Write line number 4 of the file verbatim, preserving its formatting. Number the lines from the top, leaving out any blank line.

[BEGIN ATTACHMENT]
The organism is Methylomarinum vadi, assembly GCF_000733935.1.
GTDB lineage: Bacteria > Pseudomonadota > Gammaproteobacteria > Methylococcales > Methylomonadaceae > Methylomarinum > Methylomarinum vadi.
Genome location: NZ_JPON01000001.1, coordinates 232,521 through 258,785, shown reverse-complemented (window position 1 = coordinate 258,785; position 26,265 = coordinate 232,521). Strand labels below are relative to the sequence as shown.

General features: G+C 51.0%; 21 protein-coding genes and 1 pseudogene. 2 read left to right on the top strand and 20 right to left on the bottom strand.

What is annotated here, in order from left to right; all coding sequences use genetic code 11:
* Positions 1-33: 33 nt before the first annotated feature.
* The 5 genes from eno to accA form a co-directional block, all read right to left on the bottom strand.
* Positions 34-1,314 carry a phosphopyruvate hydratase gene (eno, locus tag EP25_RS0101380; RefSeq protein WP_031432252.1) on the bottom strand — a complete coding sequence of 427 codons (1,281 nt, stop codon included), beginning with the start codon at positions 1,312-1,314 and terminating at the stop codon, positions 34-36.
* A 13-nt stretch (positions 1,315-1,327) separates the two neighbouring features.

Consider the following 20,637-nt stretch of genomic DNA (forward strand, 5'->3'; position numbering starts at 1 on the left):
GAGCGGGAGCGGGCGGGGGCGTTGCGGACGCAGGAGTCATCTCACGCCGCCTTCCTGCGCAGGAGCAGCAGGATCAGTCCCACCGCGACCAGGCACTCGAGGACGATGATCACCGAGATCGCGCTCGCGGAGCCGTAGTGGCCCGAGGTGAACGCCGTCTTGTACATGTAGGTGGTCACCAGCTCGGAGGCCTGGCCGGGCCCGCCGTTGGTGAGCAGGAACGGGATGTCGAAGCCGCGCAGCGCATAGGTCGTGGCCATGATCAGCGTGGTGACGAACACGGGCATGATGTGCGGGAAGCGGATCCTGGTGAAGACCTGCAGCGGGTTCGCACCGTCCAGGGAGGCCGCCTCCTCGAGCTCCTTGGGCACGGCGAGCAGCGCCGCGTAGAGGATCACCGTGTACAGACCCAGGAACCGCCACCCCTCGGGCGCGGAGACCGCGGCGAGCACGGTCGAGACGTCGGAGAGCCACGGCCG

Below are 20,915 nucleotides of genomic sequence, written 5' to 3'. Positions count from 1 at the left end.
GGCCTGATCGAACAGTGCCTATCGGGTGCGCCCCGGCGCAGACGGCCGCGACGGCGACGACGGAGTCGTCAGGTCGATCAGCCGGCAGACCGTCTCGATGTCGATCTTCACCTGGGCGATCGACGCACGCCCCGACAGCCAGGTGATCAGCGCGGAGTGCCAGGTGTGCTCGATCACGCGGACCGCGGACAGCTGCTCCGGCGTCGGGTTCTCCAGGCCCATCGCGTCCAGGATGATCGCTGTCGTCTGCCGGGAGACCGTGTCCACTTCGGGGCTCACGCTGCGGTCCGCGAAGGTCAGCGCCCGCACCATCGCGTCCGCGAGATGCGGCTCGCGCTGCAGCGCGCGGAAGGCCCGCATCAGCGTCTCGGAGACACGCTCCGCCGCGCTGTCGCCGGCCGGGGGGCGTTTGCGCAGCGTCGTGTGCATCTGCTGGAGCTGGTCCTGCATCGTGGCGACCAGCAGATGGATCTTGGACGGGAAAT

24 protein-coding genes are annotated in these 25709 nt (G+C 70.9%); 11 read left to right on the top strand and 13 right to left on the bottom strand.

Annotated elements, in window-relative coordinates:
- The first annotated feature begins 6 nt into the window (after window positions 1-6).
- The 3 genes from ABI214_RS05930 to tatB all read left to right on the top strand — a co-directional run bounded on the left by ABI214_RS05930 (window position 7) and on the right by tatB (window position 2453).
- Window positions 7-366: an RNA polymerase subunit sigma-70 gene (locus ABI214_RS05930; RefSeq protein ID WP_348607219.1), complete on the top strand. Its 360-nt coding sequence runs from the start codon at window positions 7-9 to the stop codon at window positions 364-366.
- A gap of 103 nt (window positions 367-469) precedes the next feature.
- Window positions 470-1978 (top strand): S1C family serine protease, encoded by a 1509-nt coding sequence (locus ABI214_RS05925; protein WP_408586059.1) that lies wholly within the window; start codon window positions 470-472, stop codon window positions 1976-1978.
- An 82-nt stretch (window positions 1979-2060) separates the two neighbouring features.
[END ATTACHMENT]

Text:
General features: G+C 51.0%; 21 protein-coding genes and 1 pseudogene. 2 read left to right on the top strand and 20 right to left on the bottom strand.